underfloor heating costs - Smarter Business

How Much Does Underfloor Heating Cost to Run?

What’s on this page?

  1. The cost of underfloor heating
  2. What is underfloor heating?
  3. What types of underfloor heating are there?
  4. Which is the best type of underfloor heating?
  5. How much does underfloor heating cost to run?
  6. Central heating and radiators vs. underfloor heating
  7. How much does underfloor heating cost?
  8. Pros and cons of underfloor heating
  9. Can you install underfloor heating in old offices?
  10. What type of flooring works best for underfloor heating?
  11. How can I cut my office energy costs?

The cost of underfloor heating

Many offices these days are looking to cut down on costs and/or become more sustainable organisations. This process may include the implementation of an energy management strategy and an assessment of the energy consumption and resulting costs of office energy-users such as underfloor heating.

If your business is wondering how much underfloor heating costs to run (and how much energy it uses), read on…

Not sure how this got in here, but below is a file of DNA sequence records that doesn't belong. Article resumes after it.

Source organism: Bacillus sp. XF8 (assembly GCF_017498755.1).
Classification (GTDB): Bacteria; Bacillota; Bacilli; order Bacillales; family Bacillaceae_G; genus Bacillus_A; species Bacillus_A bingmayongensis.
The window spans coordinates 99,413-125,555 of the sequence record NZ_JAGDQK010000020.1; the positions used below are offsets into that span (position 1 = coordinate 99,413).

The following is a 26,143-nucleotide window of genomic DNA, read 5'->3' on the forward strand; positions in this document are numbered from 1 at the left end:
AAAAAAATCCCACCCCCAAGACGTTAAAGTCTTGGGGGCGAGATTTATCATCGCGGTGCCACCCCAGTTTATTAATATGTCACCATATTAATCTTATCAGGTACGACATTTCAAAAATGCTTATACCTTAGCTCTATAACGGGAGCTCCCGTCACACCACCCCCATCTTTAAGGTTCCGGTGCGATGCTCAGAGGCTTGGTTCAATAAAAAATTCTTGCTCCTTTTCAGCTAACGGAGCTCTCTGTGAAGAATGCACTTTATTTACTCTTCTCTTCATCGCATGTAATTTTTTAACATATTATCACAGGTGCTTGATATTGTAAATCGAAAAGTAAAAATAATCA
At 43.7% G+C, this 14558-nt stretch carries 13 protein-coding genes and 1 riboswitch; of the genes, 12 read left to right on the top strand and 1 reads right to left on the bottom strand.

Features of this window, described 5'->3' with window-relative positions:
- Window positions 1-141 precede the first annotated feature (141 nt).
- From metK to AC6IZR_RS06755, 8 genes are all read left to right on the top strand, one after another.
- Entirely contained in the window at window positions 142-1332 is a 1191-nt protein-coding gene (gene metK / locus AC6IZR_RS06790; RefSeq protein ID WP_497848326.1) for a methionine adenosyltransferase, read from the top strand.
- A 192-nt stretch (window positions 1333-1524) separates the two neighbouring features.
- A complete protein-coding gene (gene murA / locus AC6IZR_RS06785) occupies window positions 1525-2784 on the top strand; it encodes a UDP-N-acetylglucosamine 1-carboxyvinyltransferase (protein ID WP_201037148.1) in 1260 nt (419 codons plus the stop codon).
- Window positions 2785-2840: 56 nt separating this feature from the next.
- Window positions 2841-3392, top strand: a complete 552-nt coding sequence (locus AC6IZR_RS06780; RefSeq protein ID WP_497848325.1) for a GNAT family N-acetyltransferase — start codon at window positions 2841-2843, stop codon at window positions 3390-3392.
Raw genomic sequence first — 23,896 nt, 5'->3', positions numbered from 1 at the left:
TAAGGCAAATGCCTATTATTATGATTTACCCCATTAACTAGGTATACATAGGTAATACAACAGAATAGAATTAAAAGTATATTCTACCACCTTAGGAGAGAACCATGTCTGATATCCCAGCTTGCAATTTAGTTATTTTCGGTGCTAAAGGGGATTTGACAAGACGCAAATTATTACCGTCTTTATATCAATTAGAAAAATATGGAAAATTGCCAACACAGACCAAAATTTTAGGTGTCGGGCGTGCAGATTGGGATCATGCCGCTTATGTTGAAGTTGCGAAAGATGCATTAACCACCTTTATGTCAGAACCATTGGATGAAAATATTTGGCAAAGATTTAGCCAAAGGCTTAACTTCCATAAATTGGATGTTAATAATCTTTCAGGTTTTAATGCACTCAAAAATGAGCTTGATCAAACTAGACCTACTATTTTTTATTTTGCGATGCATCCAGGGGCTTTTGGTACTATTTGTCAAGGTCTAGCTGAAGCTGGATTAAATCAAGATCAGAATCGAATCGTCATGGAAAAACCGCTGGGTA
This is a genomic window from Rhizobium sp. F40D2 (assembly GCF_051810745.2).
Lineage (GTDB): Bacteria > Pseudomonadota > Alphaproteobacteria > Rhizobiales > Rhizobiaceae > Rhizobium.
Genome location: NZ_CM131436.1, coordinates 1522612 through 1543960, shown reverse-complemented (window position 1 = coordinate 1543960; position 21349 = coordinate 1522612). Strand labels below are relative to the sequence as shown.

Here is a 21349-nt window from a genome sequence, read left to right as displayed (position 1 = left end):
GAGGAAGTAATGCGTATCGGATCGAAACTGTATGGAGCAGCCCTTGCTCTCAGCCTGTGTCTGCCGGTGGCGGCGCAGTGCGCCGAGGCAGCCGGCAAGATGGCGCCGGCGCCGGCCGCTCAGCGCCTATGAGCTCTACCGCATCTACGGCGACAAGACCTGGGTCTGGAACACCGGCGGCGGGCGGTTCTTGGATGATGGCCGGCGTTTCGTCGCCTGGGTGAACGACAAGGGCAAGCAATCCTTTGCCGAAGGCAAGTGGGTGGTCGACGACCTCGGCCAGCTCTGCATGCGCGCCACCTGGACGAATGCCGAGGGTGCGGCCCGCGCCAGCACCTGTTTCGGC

To give you a better understanding of how much underfloor heating costs to run, we’ll explain a little more about how an underfloor heating system works.

What is underfloor heating?

Underfloor heating is an alternative to conventional radiators that can be installed under almost any type of flooring: wood, stone, tiles or even carpets.

Underfloor heating uses the basic principle of waves of heat rising through the air. Underfloor heating can be either a ‘wet’ system that pumps warm water through pipes under the floor, or ‘dry’ system of electric coils placed under the floor which heat up when the system is turned on.

Electric underfloor heating systems rely on a network of wires under the floor that heats up. Depending on the shape of the room, you can opt for heating mats which cover large areas, or individual wires which can get in every nook and cranny. Heating mats are generally a bit cheaper as they are a uniform size.

What types of underfloor heating are there?

The type of system you install will depend on the nature of your existing infrastructure, the type of floor you have, and cost.

Electric underfloor heating (dry systems)

Electric underfloor heating is:

  • Cheaper to buy
  • Cheaper and easier to install
  • Suitable for DIY (you can install some of it yourself, but you’ll need it to be connected by a qualified electrician)The preferred choice for retrofits
  • Commonly installed in smaller areas or rooms (such as bathrooms)
  • Costly to run